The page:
When ‘More’ in Statistical Learning Means ‘Less’ in Language: Individual Differences in Predictive Processing of Adjacent Dependencies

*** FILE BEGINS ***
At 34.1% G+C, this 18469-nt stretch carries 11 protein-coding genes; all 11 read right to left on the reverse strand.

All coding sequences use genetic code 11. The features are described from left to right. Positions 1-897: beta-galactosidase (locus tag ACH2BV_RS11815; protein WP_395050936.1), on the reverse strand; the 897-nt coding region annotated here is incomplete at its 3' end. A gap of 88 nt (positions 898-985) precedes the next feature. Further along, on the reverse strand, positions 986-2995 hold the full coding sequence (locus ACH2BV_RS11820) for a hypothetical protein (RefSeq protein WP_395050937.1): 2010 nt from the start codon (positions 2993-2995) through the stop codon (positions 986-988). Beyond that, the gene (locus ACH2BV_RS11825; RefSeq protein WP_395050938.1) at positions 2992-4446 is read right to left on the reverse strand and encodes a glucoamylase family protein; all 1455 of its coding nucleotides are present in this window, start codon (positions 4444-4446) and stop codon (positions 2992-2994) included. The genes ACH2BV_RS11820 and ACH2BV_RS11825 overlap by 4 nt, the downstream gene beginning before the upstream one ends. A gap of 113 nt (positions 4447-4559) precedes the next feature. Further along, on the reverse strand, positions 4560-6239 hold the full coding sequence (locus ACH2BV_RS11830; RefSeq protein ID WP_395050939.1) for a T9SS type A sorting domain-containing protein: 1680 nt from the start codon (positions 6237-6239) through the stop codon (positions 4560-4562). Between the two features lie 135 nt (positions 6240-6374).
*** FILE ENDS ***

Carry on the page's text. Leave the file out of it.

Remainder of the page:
Although statistical learning (SL) is widely assumed to play a key role in language, few empirical studies aim to directly and systematically link variation across SL and language. In this study, we build on prior work linking differences in nonadjacent SL to on-line language, by examining individual-differences in adjacent SL. Experiment 1 documents the trajectory of adjacency learning and establishes an individual-differences index for statistical bigram learning. Experiment 2 probes for within-subjects associations between adjacent SL and on-line sentence processing in three different contexts (involving embedded subject-object relative-clauses, thematic fit constraints in reduced relative-clause ambiguities, and subject-verb agreement). The findings support the notion that proficient adjacency skills can lead to an over-attunement towards computing local statistics to the detriment of more efficient processing patterns for nonlocal language dependencies. Finally, the results are discussed in terms of questions regarding the proper relationship between adjacent and nonadjacent SL mechanisms.

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